Daniel Rhodes defined the ‘official’ narrative during my own college years.  Rhodes’ Clay and Glazes for the Potter, revised edition 1973, was our class bible.  (Boy, am I dating myself!)  Just as important as the book’s technical information were its pictures.  I poured over them and absorbed their implied lesson – see the rest, end with the best: Song Dynasty Chinese Imperial porcelain.  We were certainly offered a generic overview of the ceramic spectrum, but the ultimate lesson remained.

The Rhodes book had two images of early American pots; A sgraffito plate by Georg Hubener of Bucks County, PA, c.1790, and a mass-produced molded stoneware pitcher in the form of a waterfall or whatever by the American Pottery Company of Trenton, NJ, c.1840.  Without context or hint of other efforts, and compared to those oil spot and celadon glazes, I concluded, “no thanks.”

That “no thanks” attitude wasn’t so much like comparing apples to oranges as it was like believing apples for eating were “better” than apples for making cider, or for baking.  But why compare at all? 

Of course, Daniel Rhodes can’t be all to blame.  There were (are) plenty of books about all sorts of pottery types.  And yes, old Chinese porcelain deserves respect.  But we were poor college students.  The pictures in Rhodes’ book and the resulting chatter around the studio were our gateway (there was no internet back then).  The range of early American (and European) pottery expression hit me only after some intense overseas time induced reflection on my own background.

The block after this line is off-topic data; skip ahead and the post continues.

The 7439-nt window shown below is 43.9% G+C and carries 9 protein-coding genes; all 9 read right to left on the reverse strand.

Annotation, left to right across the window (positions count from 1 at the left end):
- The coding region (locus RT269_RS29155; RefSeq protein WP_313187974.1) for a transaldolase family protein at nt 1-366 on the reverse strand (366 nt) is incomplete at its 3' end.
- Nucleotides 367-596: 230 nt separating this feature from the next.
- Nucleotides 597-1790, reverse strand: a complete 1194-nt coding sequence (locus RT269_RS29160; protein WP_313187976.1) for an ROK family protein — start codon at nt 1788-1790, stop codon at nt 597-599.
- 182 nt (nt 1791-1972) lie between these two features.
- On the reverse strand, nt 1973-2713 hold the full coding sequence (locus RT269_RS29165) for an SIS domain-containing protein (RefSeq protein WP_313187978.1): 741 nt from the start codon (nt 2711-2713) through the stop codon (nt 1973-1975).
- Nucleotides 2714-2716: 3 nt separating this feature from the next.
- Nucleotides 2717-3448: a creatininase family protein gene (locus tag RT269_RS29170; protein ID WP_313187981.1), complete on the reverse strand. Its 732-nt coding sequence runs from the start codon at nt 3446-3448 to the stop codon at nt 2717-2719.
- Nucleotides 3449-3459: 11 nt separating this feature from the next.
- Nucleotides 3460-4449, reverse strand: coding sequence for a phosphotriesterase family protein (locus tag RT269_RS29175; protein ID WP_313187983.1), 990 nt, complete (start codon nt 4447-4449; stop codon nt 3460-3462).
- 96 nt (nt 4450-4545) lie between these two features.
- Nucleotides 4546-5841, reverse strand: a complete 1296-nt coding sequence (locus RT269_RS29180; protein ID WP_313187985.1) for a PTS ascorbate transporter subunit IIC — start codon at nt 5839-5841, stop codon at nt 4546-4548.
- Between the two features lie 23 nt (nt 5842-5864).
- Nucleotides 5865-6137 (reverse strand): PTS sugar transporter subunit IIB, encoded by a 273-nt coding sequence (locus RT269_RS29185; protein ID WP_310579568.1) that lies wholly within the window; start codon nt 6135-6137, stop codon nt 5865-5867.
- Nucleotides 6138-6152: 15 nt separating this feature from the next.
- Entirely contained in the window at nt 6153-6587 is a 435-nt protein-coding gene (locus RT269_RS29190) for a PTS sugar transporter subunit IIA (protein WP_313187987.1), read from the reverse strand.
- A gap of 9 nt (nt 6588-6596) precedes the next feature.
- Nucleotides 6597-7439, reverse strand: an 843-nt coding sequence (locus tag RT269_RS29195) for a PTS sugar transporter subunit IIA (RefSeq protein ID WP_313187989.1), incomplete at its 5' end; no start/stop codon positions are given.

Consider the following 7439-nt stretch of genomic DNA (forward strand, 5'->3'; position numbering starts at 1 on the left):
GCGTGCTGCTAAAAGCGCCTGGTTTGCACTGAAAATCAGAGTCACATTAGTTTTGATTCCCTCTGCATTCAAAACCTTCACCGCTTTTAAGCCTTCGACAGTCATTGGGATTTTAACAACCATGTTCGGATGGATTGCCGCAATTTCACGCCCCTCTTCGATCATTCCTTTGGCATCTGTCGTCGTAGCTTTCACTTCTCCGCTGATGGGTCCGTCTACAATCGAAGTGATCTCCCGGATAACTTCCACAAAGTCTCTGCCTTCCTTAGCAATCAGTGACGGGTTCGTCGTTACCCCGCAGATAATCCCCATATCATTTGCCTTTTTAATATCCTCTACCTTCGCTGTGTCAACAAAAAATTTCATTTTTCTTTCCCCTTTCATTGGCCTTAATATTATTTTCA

If we’re never taught that something has value we can easily assume it has no value;  “History is boring!”  “Who cares?”  “Been there, done that.”

When did you first see beyond these ridiculous notions?

Readings:

Clay and Glazes for the Potter, Revised edition.  Daniel Rhodes.  Chilton’s/Radnor, PA.  1973.

A Treatise on Superfluous Things

December 15, 2013

We owe it all to Wen Zhenheng.  Everything we were taught in college about old Chinese porcelain being the pinnacle of the ceramic art.  Maybe it’s even true.

But Wen didn’t direct his lesson to modern European and American art students.  Wen sought to enlighten his own late Ming Dynasty’s growing ‘middle class.’  His task was tricky.  Wealth from trade with European devils had trickled down to mid-level functionaries.  It was an era of uncomfortable accommodation between the newly well off and the long-time well bred.

Of course the newcomers had no idea what they were doing.  Like their European trading partners, they desired the cultured trappings associated with porcelain.  Unlike Europeans, they knew enough not to settle for gaudy export stuff.  But without access Imperial wares, what were they to do?

Wen’s early 17th century “Treatise on Superfluous Things” showed them the way.  This “Do’s and Don’ts” compilation claimed to be the definitive arbiter of taste for the gentlemanly art of porcelain collecting (amongst other gentlemanly artistic pursuits).

True gentlemen only collected the finest porcelain, according to Wen – ie; porcelain made no later than 200 years before his time (early Ming or before).  The ideal piece should be “as blue as the sky, as lustrous as a mirror, as thin as paper, and as resonant as a chime.”   Wen and his peers emphatically believed in China’s past cultural superiority.  Anyone who owned old porcelain could feel connected to those days of yore.

But just owning fine porcelain wasn’t enough.  One had to show it off in the right way at the right time.  Certain vases could only be shown on tables “in the Japanese style.”  Nothing else would do.   One must “avoid vases with rings, and never arrange them in pairs.”  If flowers were included, “any more than 2 stems and your room will end up looking like a tavern.”